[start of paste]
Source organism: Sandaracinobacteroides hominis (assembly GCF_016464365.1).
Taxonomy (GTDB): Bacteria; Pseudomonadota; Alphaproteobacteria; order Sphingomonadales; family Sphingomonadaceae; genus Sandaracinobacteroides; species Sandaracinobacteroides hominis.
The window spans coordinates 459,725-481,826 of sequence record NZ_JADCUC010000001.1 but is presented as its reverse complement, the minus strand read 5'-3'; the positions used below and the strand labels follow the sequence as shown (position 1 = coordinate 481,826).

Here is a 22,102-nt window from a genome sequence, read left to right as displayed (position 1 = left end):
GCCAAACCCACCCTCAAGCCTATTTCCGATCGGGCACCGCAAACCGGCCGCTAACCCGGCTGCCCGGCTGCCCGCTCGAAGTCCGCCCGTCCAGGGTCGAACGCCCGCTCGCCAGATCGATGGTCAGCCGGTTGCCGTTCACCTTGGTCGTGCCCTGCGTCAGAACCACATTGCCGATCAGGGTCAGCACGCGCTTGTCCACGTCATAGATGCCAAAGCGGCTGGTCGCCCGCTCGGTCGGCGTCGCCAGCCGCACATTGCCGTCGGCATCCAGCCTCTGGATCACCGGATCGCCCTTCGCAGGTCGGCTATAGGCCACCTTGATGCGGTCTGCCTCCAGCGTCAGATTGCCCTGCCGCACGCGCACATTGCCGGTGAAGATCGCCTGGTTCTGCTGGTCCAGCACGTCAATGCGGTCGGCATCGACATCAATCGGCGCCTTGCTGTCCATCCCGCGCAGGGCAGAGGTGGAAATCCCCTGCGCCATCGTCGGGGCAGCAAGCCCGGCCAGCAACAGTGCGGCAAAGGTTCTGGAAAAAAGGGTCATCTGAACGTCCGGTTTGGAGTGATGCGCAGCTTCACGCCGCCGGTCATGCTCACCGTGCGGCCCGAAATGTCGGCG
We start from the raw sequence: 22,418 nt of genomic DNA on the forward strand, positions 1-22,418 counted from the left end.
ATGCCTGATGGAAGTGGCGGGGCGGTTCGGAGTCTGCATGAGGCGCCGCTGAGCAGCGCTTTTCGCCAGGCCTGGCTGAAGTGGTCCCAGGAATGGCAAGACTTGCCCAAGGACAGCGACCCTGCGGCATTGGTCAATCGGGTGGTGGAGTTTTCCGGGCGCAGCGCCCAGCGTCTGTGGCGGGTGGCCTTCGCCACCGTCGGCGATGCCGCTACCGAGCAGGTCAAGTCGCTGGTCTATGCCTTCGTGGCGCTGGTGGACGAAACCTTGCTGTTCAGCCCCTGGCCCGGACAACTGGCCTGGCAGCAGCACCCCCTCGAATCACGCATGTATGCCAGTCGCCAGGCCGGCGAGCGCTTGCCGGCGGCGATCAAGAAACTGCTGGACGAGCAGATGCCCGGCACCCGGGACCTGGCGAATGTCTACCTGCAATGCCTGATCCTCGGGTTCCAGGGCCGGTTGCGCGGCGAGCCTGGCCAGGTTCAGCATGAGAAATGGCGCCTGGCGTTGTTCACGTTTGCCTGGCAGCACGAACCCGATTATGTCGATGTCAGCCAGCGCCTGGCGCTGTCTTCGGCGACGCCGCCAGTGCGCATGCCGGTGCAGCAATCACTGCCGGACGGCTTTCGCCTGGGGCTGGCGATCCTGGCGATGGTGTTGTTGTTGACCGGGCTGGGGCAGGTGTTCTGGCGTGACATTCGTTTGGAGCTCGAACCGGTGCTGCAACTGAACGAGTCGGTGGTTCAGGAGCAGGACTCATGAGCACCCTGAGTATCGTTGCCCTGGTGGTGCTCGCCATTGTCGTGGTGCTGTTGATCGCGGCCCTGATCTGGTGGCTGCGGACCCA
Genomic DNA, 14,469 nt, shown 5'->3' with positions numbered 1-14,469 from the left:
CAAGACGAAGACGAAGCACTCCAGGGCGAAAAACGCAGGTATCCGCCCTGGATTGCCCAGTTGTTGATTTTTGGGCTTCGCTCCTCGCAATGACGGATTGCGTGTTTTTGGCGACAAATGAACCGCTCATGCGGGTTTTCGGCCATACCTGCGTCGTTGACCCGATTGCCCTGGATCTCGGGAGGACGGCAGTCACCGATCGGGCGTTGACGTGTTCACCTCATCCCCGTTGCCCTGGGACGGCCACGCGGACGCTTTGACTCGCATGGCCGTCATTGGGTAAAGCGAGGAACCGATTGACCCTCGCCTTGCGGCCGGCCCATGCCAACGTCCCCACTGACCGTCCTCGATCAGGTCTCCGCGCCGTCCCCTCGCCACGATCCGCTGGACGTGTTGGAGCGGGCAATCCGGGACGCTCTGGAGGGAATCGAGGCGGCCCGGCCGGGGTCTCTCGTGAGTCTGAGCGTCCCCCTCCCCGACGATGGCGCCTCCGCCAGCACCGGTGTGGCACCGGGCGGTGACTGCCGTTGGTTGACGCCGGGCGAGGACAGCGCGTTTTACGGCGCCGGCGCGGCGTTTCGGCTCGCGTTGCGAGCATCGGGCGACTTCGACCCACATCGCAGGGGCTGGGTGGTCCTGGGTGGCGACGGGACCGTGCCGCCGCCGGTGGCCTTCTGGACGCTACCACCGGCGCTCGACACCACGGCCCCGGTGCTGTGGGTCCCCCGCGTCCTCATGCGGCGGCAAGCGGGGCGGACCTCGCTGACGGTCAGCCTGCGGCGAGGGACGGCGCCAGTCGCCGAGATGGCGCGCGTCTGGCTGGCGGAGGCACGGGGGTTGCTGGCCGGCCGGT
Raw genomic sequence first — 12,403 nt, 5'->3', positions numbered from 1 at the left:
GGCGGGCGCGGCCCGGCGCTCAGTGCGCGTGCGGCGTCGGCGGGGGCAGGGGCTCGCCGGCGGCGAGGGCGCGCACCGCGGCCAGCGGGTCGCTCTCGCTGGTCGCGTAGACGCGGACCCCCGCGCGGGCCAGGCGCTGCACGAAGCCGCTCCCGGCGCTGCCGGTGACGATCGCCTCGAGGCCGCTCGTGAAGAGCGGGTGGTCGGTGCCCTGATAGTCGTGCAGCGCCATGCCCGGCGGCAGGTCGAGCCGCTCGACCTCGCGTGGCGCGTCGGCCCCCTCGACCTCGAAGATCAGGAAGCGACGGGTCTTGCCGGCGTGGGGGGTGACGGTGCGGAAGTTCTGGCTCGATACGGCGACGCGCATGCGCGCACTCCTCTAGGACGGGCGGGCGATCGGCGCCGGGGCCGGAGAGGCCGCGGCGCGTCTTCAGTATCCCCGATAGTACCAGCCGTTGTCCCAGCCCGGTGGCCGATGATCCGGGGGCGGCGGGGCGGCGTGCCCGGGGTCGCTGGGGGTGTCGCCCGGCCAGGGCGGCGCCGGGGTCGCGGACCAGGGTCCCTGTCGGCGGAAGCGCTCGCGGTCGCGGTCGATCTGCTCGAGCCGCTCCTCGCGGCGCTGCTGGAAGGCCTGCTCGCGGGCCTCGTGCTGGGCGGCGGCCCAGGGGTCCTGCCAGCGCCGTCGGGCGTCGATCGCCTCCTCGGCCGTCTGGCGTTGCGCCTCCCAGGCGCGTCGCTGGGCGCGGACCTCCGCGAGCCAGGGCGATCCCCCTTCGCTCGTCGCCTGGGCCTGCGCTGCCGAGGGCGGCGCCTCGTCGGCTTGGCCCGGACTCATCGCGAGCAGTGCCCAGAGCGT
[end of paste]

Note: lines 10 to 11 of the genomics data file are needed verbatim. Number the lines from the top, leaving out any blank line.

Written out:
Raw genomic sequence first — 12,403 nt, 5'->3', positions numbered from 1 at the left:
GGCGGGCGCGGCCCGGCGCTCAGTGCGCGTGCGGCGTCGGCGGGGGCAGGGGCTCGCCGGCGGCGAGGGCGCGCACCGCGGCCAGCGGGTCGCTCTCGCTGGTCGCGTAGACGCGGACCCCCGCGCGGGCCAGGCGCTGCACGAAGCCGCTCCCGGCGCTGCCGGTGACGATCGCCTCGAGGCCGCTCGTGAAGAGCGGGTGGTCGGTGCCCTGATAGTCGTGCAGCGCCATGCCCGGCGGCAGGTCGAGCCGCTCGACCTCGCGTGGCGCGTCGGCCCCCTCGACCTCGAAGATCAGGAAGCGACGGGTCTTGCCGGCGTGGGGGGTGACGGTGCGGAAGTTCTGGCTCGATACGGCGACGCGCATGCGCGCACTCCTCTAGGACGGGCGGGCGATCGGCGCCGGGGCCGGAGAGGCCGCGGCGCGTCTTCAGTATCCCCGATAGTACCAGCCGTTGTCCCAGCCCGGTGGCCGATGATCCGGGGGCGGCGGGGCGGCGTGCCCGGGGTCGCTGGGGGTGTCGCCCGGCCAGGGCGGCGCCGGGGTCGCGGACCAGGGTCCCTGTCGGCGGAAGCGCTCGCGGTCGCGGTCGATCTGCTCGAGCCGCTCCTCGCGGCGCTGCTGGAAGGCCTGCTCGCGGGCCTCGTGCTGGGCGGCGGCCCAGGGGTCCTGCCAGCGCCGTCGGGCGTCGATCGCCTCCTCGGCCGTCTGGCGTTGCGCCTCCCAGGCGCGTCGCTGGGCGCGGACCTCCGCGAGCCAGGGCGATCCCCCTTCGCTCGTCGCCTGGGCCTGCGCTGCCGAGGGCGGCGCCTCGTCGGCTTGGCCCGGACTCATCGCGAGCAGTGCCCAGAGCGT